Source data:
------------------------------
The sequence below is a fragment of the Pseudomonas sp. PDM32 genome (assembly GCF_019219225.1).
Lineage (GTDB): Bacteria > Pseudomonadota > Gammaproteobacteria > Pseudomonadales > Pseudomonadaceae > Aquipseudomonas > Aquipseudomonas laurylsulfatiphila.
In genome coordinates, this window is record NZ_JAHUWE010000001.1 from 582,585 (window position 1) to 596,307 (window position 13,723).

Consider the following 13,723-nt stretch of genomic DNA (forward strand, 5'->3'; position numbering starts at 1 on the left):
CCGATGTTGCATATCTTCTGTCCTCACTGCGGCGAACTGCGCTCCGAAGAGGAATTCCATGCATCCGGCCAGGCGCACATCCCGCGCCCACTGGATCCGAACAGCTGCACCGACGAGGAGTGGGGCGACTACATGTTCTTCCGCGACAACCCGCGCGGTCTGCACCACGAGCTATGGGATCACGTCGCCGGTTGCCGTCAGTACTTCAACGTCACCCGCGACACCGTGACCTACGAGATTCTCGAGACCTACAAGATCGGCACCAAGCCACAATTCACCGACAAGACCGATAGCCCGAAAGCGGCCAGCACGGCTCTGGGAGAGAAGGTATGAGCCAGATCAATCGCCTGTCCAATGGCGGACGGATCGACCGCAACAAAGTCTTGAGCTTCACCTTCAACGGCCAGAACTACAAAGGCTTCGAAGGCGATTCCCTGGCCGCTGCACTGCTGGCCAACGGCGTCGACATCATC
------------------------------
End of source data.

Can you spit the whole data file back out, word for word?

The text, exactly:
The sequence below is a fragment of the Pseudomonas sp. PDM32 genome (assembly GCF_019219225.1).
Lineage (GTDB): Bacteria > Pseudomonadota > Gammaproteobacteria > Pseudomonadales > Pseudomonadaceae > Aquipseudomonas > Aquipseudomonas laurylsulfatiphila.
In genome coordinates, this window is record NZ_JAHUWE010000001.1 from 582,585 (window position 1) to 596,307 (window position 13,723).

Consider the following 13,723-nt stretch of genomic DNA (forward strand, 5'->3'; position numbering starts at 1 on the left):
CCGATGTTGCATATCTTCTGTCCTCACTGCGGCGAACTGCGCTCCGAAGAGGAATTCCATGCATCCGGCCAGGCGCACATCCCGCGCCCACTGGATCCGAACAGCTGCACCGACGAGGAGTGGGGCGACTACATGTTCTTCCGCGACAACCCGCGCGGTCTGCACCACGAGCTATGGGATCACGTCGCCGGTTGCCGTCAGTACTTCAACGTCACCCGCGACACCGTGACCTACGAGATTCTCGAGACCTACAAGATCGGCACCAAGCCACAATTCACCGACAAGACCGATAGCCCGAAAGCGGCCAGCACGGCTCTGGGAGAGAAGGTATGAGCCAGATCAATCGCCTGTCCAATGGCGGACGGATCGACCGCAACAAAGTCTTGAGCTTCACCTTCAACGGCCAGAACTACAAAGGCTTCGAAGGCGATTCCCTGGCCGCTGCACTGCTGGCCAACGGCGTCGACATCATC